Dr. Ben Hansen has been with the University of Michigan Department of Statistics since fall of 2003, following a postdoc at the University of Pennsylvania and graduate work at the University of California, Berkeley. Today, Ben serves as an associate professor with the U-M stats department.
Ben chose to study statistics only after enrolling in a different Berkeley Ph.D. program, Logic and Methodology of Science. As an undergraduate he had published a paper in formal logic, and he arrived at Berkeley hoping to use that background as a springboard to study methodology of science. However, his program turned out to be much more focused on logic than methodology. Every day on his elevator ride to his graduate student carrel, Ben would pass the Statistics Department, overhearing discussions among Statistics students and faculty. So after two years of studying logic, he decided to get off on the Statistics floor and start taking classes there.
One of the first struggles Ben encountered in the field of statistics was computing. In the moment that he first decided to pursue statistics, he had never taken a course in programming. There was a lot that he had to take charge of and learn on his own or with help from others. “I’ve been lucky to work with students with computer science training and even work experience in software development,” says Ben. “I have learned a tremendous amount from my students over the years.”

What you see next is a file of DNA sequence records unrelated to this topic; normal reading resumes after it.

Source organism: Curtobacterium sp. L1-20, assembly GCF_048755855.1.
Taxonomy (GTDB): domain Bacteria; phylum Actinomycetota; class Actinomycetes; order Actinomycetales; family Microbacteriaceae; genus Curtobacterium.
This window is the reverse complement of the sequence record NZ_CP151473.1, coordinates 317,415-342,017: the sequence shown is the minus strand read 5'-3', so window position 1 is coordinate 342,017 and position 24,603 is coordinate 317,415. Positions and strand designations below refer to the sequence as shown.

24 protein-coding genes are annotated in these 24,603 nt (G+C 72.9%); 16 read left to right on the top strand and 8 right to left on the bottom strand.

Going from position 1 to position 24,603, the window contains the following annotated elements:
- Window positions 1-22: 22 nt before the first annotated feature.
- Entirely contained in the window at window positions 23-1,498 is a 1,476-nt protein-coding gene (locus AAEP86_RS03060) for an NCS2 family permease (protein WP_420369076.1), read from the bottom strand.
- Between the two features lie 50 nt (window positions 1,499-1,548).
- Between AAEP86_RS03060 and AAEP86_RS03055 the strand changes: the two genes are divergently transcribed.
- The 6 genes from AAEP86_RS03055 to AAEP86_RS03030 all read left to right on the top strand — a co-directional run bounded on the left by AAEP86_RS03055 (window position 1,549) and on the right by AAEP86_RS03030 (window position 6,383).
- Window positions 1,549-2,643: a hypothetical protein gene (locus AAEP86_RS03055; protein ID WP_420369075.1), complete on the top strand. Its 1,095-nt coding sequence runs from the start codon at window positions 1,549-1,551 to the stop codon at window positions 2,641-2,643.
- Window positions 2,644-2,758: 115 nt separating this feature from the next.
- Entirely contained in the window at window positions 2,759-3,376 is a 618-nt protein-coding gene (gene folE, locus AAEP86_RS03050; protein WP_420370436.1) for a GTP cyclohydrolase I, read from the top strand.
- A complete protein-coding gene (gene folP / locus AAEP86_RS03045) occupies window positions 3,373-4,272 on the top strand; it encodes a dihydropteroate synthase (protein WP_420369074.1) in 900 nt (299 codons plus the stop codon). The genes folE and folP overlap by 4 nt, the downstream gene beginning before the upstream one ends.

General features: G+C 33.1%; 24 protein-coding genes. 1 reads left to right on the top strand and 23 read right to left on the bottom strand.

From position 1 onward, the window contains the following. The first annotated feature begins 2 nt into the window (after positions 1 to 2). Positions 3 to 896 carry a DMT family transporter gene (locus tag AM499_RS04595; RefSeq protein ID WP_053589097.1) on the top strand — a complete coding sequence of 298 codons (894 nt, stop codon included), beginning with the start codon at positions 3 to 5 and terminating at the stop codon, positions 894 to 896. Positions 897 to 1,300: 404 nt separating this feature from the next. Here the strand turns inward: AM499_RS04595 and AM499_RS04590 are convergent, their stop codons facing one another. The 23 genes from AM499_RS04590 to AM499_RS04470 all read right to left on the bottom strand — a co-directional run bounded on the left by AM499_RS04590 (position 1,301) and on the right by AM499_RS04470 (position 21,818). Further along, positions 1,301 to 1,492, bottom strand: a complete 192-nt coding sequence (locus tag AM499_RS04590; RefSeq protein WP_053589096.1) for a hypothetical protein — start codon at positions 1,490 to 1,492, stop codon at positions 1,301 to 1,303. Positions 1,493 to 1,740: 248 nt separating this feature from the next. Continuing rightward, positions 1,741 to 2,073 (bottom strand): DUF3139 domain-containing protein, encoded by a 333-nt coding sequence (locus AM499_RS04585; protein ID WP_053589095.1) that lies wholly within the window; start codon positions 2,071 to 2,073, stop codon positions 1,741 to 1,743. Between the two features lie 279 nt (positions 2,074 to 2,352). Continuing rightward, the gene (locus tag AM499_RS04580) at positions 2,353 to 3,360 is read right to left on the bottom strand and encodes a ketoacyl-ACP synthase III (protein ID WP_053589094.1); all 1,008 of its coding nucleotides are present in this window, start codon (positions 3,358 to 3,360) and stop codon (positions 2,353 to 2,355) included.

Ben’s statistical research relates to figuring out effects on human populations of medical, educational and other interventions. He aims to develop methods that will sharpen comparisons of subjects receiving a control condition vs. subjects receiving an intervention. Like many statisticians, Ben prefers to estimate impacts of interventions when they have been randomly assigned to treatment and control conditions, so some of the statistical methods he works on are particularly adapted to that scenario. However, Ben also maintains a long-term interest in statistical methods that attempt to compensate for the absence of random assignment.
Ben’s favorite part of working at the University of Michigan is that U-M is especially well organized to allow for cross-departmental collaborations and intellectual exchange. This makes it much easier to develop working relationships at the department, college, and university levels, but also presents a new hurdle – communication.
“We need to be able to explain to other researchers who aren’t statisticians the value of what we’re doing,” said Ben. “Many of us are drawn to statistics because we want to work in a math field that has practical impacts. But you also need to be able to make a contribution to a research project when that chance comes along.”
Ben didn’t just get his Ph.D. in Berkeley, California, he’s also originally from there, growing up a half a mile from where Kamala Harris did. (His friends at the time spanned the ideological spectrum, including one who would go on to marry the conservative commentator Michelle Malkin.) Although not from a university family, his grandparents were socially acquainted with David Blackwell, one of the pillars of the Statistics Department at Berkeley.